The answer is no but only because they have not physically developed opposable thumbs with which to use tools.
However according to research from the auniversity of Manchester, Whales and dolphins live in tightly-knit social groups, have complex relationships, talk to each other and even have regional dialects, much like human societies.
The study, published in Nature Ecology & Evolution which has linked the complexity of Cetacean culture and behaviour to the size of their brains.
The research was a collaboration between scientists at The University of Manchester, The University of British Columbia, Canada, The London School of Economics and Political Science (LSE) and Stanford University, United States.
The study is first of its kind to create a large dataset of cetacean brain size and social behaviours. The team compiled information on 90 different species of dolphins, whales, and porpoises.
It found overwhelming evidence that Cetaceans have sophisticated social and cooperative behaviour traits, similar to many found in human culture. The study demonstrates that these societal and cultural characteristics are linked with brain size and brain expansion – also known as encephalisation.
The long list of behavioural similarities includes many traits shared with humans and other primates such as working together for mutual benefit and teaching how to hunt and using tools and through cooperative hunting
The study also found they have iregional group dialects and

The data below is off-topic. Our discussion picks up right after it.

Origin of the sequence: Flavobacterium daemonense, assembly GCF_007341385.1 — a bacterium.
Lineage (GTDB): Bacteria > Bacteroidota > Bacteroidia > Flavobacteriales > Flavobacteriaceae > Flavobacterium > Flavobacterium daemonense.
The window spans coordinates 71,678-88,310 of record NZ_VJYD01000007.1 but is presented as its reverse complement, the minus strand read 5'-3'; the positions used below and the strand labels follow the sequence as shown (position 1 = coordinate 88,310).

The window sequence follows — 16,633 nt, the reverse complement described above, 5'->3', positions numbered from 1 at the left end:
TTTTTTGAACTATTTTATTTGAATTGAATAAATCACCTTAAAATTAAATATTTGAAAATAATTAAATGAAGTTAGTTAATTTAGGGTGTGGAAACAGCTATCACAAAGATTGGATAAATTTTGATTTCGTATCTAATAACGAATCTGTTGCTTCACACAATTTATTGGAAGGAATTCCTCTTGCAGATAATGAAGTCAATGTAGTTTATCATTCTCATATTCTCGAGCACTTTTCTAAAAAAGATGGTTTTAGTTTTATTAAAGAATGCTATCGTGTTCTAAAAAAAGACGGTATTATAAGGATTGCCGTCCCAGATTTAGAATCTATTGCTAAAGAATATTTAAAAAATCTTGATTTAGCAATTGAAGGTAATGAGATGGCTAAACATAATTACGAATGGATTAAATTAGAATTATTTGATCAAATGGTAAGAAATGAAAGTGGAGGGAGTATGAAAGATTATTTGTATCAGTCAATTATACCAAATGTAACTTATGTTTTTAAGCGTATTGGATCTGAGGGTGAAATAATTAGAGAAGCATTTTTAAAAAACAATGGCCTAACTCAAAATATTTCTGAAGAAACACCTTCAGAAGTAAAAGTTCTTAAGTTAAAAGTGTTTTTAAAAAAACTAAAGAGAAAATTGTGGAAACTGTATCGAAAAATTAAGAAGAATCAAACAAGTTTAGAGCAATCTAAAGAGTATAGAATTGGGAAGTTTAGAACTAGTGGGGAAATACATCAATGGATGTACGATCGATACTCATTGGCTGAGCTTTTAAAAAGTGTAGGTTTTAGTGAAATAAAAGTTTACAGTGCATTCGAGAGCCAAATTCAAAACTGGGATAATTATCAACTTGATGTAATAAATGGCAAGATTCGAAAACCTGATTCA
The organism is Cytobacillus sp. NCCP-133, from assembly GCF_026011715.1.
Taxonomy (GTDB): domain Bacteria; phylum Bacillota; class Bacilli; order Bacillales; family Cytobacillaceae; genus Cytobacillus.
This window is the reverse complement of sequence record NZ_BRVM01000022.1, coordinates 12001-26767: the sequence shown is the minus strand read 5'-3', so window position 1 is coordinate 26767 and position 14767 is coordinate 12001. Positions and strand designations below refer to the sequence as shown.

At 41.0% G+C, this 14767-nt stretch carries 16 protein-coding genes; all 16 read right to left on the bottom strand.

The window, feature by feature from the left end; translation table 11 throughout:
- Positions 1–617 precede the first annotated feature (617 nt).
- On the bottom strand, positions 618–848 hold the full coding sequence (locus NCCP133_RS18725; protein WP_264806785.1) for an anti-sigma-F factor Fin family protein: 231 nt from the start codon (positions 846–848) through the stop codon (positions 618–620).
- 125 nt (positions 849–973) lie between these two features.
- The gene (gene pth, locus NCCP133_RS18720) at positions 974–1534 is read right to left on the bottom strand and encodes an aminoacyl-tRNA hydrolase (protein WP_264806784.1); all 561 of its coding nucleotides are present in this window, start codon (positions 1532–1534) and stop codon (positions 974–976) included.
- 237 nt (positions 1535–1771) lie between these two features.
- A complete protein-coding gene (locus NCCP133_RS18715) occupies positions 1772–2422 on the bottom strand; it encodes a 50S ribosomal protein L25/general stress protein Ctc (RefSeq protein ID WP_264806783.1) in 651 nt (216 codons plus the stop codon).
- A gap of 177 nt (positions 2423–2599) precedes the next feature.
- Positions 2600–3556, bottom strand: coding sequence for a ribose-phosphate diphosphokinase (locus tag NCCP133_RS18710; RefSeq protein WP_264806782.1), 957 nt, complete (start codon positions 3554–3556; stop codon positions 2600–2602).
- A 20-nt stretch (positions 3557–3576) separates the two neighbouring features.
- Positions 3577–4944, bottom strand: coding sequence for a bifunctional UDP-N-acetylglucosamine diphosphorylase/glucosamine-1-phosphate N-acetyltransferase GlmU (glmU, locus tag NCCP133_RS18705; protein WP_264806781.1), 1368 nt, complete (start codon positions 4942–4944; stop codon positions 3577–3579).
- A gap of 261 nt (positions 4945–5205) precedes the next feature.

vocal mimicry and ‘signature whistles’ unique to individuals – using ‘name’ recognition.
They appear to cooperate with humans and other species and look after youngsters that aren’t their own.
Dr Susanne Shultz, an evolutionary biologist in Manchester’s School of Earth and Environmental Sciences, said: “As humans, our ability to socially interact and cultivate relationships has allowed us to colonise almost every ecosystem and environment on the planet. We know whales and dolphins also have exceptionally large and anatomically sophisticated brains and, therefore, have created a similar marine based culture.
“That means the apparent co-evolution of brains, social structure, and behavioural richness of marine mammals provides a unique and striking parallel to the large brains and hyper-sociality of humans and other primates on land. Unfortunately, they won’t ever mimic our great metropolises and technologies because they didn’t evolve opposable thumbs.”